YOSHIDA: And that Great Kanto Earthquake destroyed over 500,000 houses in Tokyo. And that was a huge, huge disaster. And after that Great Kanto earthquake, the building code introduced earthquake-resistance standard. And then those earthquake-resistance standards were updated in 1950 after Fukui Earthquake, in 1971 after Tokachi earthquake, in 1981 after Miyagi earthquake, and in 2000, most latest in 2000, after the Hanshin-Awaji earthquake.


DUBNER: So as new earthquake standards were put into place, older buildings were decreed unsafe. When a property was sold, the house would be torn down and a new house put up. But everyone we talked to for this story – Richard Koo, Jiro Yoshida, and Alastair Townsend – they all point out that today, even homes that easily meet earthquake standards, are still demolished when they are sold. Many of these homes, Townsend says


TOWNSEND: …exceed the quality of just about any other country in the world, at least for timber buildings. And so there’s really no reason that they should drop in value and be demolished.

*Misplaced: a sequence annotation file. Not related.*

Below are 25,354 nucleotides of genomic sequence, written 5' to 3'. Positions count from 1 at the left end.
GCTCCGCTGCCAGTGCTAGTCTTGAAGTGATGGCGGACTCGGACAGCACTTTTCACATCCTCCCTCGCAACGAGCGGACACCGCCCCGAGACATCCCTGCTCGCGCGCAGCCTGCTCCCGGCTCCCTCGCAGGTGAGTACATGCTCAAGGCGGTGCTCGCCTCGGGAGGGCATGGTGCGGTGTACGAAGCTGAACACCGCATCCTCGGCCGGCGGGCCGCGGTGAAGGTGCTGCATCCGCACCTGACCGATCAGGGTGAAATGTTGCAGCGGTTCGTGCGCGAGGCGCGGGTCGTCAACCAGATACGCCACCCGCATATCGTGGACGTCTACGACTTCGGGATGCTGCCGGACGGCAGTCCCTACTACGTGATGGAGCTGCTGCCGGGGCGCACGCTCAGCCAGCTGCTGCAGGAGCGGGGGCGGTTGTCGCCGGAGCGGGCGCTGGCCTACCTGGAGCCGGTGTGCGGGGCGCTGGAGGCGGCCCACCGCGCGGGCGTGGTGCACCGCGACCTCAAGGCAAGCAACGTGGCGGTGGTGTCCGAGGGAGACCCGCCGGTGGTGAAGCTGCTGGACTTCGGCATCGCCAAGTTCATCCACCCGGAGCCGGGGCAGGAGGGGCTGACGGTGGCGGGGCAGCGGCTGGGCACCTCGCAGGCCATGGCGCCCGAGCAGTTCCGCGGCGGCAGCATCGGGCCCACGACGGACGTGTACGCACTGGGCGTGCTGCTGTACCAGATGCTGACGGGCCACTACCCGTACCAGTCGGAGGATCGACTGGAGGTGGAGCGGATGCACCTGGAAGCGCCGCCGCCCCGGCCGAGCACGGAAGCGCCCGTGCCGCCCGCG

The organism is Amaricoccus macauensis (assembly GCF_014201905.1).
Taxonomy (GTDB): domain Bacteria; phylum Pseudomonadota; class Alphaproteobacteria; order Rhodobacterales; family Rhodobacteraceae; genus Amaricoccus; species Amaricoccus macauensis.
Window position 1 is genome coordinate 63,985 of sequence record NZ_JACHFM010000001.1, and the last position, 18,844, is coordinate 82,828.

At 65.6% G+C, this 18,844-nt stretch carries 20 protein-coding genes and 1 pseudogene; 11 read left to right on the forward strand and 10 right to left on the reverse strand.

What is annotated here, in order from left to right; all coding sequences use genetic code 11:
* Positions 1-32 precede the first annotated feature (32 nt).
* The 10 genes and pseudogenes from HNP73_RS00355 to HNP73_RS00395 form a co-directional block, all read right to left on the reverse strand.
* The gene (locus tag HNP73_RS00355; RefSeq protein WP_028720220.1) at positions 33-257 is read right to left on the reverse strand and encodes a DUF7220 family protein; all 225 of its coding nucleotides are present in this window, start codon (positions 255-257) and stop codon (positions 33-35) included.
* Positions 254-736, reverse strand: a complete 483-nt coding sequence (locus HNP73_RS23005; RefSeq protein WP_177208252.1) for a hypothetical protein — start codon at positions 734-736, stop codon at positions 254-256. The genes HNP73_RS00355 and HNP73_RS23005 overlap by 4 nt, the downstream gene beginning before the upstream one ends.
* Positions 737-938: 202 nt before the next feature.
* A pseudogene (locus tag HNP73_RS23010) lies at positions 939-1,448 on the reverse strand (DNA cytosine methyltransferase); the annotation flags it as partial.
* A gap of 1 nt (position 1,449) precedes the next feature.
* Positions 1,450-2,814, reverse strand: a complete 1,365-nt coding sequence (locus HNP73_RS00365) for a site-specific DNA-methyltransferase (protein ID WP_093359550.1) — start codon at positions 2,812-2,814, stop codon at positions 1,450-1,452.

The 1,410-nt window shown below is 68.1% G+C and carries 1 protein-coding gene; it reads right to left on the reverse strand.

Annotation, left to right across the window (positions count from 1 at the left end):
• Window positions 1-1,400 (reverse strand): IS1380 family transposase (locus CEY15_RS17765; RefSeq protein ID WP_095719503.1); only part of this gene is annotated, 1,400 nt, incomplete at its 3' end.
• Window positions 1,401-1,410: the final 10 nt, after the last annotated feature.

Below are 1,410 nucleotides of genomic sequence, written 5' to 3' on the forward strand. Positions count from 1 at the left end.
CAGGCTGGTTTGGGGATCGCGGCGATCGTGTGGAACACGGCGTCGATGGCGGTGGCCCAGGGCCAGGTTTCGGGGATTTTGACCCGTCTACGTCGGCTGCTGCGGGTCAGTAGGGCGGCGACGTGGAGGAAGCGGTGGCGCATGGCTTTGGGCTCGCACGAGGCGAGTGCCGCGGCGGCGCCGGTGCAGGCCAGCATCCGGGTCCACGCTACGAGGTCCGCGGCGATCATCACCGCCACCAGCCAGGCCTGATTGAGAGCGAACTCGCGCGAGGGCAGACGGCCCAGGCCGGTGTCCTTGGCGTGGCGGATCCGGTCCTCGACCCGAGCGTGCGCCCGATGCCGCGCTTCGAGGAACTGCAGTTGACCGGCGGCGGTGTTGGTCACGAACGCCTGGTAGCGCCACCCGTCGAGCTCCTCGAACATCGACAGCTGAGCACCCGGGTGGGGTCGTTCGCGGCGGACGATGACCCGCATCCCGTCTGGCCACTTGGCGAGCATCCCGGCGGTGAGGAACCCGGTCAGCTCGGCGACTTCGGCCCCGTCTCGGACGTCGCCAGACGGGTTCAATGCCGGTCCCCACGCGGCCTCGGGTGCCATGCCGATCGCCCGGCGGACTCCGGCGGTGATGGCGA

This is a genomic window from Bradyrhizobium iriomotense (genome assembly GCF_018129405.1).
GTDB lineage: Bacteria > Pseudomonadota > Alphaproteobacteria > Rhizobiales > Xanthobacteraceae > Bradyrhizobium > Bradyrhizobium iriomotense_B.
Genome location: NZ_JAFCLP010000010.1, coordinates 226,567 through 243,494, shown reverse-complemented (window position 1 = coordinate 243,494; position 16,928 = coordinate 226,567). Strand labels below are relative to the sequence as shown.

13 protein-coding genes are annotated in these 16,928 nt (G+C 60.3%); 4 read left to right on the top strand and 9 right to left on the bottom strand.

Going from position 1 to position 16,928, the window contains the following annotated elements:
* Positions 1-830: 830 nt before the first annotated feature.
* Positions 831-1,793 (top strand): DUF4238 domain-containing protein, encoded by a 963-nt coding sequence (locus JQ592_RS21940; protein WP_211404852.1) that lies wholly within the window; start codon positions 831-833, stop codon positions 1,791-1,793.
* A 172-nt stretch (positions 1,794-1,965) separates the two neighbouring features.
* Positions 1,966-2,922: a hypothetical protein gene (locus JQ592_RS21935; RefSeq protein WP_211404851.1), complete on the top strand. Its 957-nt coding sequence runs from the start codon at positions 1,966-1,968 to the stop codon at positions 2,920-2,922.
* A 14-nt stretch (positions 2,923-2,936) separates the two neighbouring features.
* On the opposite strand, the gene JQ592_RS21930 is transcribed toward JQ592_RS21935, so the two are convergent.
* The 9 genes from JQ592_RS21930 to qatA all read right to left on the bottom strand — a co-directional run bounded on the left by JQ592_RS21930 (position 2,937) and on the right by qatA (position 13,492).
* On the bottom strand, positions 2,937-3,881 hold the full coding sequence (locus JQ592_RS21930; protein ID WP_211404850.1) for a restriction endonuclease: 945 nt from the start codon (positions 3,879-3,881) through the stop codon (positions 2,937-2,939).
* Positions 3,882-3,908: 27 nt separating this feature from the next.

[MUSIC: The Mag Seven, “Jive Turkey” (from Black Feathers)]


DUBNER: So there’s no reason – except, maybe, fear of earthquakes, as rational or otherwise as that fear might be:


TOWNSEND: I really feel that the risk of earthquakes to single family homes is very much overstated, and it’s partly a way that housing companies, house builders, market their houses by instilling, effectively instilling fear within their prospective customers by making so much of seismic technology, most of which redundant. By the time that you have skinned a house with structural plywood, it’s sufficiently cross-braced to sustain an earthquake.